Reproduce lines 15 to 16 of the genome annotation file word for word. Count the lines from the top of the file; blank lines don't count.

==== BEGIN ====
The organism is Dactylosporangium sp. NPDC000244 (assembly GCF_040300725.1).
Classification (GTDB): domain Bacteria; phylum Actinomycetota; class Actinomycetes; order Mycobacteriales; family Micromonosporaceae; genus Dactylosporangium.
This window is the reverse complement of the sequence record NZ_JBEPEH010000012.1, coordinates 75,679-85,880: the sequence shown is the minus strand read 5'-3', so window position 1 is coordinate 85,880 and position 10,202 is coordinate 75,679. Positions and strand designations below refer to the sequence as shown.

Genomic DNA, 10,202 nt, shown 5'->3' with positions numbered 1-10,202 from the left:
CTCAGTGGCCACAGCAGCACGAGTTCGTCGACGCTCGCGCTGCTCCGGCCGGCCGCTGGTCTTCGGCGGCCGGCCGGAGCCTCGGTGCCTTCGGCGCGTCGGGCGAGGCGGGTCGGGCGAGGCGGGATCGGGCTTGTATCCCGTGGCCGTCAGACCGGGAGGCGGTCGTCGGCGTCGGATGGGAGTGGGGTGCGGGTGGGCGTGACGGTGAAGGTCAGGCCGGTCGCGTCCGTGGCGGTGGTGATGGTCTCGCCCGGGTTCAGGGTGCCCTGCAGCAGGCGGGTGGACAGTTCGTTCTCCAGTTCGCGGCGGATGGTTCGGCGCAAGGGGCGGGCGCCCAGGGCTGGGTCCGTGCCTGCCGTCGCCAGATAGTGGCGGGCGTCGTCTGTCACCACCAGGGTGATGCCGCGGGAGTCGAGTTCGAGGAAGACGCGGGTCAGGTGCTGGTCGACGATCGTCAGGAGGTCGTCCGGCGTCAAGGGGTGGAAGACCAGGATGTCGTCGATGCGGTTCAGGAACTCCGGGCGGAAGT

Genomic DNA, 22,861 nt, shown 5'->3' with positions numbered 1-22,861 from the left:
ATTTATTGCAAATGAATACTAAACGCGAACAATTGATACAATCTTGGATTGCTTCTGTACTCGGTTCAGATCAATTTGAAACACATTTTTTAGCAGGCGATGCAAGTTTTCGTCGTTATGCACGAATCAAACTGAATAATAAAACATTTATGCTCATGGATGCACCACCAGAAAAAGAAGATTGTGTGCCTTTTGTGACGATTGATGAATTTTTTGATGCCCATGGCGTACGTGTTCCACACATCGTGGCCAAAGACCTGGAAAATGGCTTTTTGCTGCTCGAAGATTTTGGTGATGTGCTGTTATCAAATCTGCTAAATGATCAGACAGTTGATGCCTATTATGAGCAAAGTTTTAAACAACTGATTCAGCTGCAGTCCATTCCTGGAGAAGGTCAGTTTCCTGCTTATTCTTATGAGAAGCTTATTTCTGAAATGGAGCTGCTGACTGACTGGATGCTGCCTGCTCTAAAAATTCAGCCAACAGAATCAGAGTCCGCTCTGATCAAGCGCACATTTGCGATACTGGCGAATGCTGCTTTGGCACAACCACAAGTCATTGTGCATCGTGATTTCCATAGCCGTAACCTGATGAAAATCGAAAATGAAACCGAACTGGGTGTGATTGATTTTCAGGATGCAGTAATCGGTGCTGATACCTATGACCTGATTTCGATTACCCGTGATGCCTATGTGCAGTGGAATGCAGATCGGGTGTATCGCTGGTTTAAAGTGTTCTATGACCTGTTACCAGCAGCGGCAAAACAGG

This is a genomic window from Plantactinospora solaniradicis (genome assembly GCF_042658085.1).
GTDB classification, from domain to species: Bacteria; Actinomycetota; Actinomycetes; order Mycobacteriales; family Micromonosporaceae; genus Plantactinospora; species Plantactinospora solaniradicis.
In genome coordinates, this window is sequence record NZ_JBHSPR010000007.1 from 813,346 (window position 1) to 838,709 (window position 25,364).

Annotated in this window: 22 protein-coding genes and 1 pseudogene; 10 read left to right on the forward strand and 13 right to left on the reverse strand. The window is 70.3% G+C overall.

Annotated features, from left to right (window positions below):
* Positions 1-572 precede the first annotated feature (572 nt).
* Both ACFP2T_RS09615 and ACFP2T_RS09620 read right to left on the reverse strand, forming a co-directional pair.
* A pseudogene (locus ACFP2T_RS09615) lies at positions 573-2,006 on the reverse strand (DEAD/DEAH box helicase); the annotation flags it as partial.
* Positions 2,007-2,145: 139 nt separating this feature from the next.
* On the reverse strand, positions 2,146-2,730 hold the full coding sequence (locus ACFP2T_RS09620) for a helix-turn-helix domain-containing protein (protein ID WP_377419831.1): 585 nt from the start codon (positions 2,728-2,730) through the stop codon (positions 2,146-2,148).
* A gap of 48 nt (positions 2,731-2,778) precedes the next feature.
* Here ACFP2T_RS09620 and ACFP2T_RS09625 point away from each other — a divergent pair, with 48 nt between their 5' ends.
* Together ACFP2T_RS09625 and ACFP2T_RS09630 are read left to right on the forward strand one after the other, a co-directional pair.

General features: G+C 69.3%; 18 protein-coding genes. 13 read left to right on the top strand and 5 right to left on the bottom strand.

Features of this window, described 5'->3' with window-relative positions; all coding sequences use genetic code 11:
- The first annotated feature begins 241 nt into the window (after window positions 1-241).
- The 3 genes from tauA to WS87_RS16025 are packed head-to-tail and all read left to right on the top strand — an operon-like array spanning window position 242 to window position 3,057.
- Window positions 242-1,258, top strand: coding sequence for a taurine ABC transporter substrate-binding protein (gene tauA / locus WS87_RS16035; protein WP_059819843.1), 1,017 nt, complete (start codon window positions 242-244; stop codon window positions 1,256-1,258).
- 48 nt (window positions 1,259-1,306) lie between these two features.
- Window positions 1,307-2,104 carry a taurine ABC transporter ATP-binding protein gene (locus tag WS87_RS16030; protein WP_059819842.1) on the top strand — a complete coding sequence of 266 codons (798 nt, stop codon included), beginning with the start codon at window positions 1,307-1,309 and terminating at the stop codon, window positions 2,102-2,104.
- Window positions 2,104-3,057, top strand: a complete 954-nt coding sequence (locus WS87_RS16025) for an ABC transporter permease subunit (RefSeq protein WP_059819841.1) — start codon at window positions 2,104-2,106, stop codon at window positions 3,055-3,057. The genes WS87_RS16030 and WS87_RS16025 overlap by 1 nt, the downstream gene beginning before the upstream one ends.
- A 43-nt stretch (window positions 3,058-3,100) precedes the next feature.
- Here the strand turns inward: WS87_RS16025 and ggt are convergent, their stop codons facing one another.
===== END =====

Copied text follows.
* A pseudogene (locus ACFP2T_RS09615) lies at positions 573-2,006 on the reverse strand (DEAD/DEAH box helicase); the annotation flags it as partial.
* Positions 2,007-2,145: 139 nt separating this feature from the next.